I have always prided myself on my eye for garden design. As the owner of multiple Victorians, landscaping with an eye to the classic cottage garden is pretty much de rigueur. I love old roses with hollyhocks, iris in the spring under-planted with candytuft, and a profusion of color all season long from cosmos, zinnias, salvia and a host of other flowers. When I turn 60, I plan to don an ill-fitting flower print dress and a floppy gardening hat and I will retire to the front porch of my house with a mint julep in one hand and a shotgun in the other as all Southern women of a certain age are constitutionally required to do.
Our old house when the garden was still young
Over the years we were there, our garden grew into something that people made a point to drive and walk by to see what was in bloom. It was a destination.
Spring getting started
The roses bloomed and the flowers lasted all season from very late February until some years past Thanksgiving.
Old roses and iris
My plans for the garden grew with each year until inevitably, I ran out of space.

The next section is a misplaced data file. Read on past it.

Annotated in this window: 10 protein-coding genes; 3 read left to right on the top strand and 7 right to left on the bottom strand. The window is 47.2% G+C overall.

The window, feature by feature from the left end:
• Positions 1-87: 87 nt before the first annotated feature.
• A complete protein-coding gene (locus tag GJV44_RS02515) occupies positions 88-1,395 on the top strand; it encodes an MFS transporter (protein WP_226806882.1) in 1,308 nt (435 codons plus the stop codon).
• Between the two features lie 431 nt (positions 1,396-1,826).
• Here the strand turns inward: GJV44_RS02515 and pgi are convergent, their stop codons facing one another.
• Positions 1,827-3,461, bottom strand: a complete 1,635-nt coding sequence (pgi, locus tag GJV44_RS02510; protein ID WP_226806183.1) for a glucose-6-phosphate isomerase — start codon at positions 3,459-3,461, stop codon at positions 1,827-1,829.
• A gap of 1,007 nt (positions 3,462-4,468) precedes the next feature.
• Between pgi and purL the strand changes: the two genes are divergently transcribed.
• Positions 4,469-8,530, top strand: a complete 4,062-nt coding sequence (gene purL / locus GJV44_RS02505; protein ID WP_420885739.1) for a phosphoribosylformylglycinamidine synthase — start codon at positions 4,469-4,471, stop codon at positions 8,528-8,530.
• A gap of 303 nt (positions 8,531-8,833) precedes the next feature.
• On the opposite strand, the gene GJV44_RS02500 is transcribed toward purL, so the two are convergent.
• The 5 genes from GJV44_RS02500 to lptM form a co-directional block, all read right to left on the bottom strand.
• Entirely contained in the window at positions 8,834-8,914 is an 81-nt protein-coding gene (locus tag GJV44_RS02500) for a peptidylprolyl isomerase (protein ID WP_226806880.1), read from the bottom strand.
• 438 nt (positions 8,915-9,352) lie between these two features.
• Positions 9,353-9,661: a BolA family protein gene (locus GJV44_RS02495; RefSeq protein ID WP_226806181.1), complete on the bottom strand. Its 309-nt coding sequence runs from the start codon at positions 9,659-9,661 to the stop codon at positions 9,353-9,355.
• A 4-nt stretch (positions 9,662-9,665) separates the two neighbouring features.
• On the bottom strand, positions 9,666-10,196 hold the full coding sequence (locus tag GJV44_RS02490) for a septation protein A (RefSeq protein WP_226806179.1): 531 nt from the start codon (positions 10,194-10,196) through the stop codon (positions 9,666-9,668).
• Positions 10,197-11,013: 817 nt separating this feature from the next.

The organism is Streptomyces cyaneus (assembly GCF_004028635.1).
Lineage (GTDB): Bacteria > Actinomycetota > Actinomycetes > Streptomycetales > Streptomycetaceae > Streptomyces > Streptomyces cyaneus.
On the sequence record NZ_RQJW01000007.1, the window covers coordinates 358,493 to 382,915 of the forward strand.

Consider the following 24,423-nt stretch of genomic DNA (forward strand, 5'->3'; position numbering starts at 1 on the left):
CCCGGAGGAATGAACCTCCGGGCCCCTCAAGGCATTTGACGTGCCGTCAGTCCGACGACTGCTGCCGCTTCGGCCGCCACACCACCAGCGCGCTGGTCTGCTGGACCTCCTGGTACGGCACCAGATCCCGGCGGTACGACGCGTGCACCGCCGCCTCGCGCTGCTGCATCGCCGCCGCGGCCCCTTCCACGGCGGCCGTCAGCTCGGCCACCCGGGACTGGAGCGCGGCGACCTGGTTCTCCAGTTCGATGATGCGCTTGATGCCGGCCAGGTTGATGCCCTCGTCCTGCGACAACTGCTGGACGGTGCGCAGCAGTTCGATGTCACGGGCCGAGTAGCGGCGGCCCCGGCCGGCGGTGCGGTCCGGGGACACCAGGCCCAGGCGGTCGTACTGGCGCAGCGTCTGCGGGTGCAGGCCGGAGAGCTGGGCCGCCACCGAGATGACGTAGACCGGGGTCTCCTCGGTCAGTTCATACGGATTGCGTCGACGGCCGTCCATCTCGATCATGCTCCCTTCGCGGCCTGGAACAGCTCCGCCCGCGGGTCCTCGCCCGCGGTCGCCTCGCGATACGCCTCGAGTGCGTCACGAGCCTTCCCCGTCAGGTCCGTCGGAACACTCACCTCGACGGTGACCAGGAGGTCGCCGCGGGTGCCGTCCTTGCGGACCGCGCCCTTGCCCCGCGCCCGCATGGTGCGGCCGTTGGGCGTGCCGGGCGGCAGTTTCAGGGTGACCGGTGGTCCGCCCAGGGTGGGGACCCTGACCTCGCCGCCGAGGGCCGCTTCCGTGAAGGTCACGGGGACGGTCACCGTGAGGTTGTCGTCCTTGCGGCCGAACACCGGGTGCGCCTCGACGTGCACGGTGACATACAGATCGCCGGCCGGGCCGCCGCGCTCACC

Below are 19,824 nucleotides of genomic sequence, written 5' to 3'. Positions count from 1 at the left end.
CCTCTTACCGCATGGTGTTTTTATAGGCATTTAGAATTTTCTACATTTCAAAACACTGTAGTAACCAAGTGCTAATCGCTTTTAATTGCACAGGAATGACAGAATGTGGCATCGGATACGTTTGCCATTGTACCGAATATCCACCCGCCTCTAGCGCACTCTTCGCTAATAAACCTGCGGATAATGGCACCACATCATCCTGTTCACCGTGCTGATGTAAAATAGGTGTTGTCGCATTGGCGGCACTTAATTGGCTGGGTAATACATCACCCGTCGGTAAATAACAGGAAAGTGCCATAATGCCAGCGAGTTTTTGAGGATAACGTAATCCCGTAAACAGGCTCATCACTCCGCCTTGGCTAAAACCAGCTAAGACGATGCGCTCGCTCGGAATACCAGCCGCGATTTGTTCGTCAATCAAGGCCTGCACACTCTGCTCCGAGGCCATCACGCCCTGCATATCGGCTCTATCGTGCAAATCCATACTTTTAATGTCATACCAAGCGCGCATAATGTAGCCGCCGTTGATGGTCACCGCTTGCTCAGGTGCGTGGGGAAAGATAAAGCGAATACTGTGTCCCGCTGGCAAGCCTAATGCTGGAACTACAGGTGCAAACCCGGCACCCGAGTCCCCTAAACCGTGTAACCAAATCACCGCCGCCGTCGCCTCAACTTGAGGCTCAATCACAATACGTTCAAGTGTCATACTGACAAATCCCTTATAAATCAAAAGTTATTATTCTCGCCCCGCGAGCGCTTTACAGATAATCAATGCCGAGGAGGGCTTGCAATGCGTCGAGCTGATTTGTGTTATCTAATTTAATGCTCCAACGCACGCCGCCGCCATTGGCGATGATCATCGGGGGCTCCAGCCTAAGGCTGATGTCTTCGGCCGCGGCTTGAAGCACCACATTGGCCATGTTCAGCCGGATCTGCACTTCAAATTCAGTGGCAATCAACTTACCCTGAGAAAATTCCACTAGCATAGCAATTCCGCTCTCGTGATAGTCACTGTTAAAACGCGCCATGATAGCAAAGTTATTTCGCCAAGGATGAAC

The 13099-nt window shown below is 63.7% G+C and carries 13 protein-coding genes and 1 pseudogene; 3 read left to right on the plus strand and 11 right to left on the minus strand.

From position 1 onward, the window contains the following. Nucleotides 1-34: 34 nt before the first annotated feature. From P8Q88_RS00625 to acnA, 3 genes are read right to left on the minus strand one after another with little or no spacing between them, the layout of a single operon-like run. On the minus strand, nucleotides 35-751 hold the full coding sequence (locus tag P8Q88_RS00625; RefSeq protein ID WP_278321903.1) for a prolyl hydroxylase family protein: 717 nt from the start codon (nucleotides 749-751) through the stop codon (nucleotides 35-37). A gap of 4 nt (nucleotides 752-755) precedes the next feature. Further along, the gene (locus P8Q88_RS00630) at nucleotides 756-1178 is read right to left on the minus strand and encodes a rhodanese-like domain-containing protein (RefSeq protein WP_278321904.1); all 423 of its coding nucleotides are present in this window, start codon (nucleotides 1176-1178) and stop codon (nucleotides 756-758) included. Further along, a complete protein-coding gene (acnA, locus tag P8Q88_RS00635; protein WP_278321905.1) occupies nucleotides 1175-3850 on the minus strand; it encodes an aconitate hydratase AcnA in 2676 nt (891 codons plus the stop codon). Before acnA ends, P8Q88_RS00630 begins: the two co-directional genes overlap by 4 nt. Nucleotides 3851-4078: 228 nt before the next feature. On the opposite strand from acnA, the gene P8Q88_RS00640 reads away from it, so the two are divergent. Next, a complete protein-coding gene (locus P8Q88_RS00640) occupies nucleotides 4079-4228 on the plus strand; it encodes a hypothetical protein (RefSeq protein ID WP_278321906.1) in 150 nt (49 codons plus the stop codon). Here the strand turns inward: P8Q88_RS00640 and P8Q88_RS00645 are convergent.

Roses in their full glory
The flowers spilled out onto the sidewalk and would not be contained.
Screaming hooker pink roses tumbling over the picket fence
Of course, it could never last. The time came when we sold the house to move to a bigger one down the street. I knew that the dismantling would occur, although the owners swore to love the garden with all the care I had given it. Inevitably, change came. I forgave them for their lack of awareness that one does not paint a Queen Anne baby shit brown. When they added the monstrosity of an addition to the back which culled the garden in the back, I understood.
But today, my friends, was too much.
The entirety of the garden was dug up and replaced with $8.99 a gallon juniper shrubs planted precisely twelve inches apart by their soul-less hack of a landscaper. Juniper? I weep for the inhumanity.
I sold my house to a pack of Philistines.
The horror, the horror.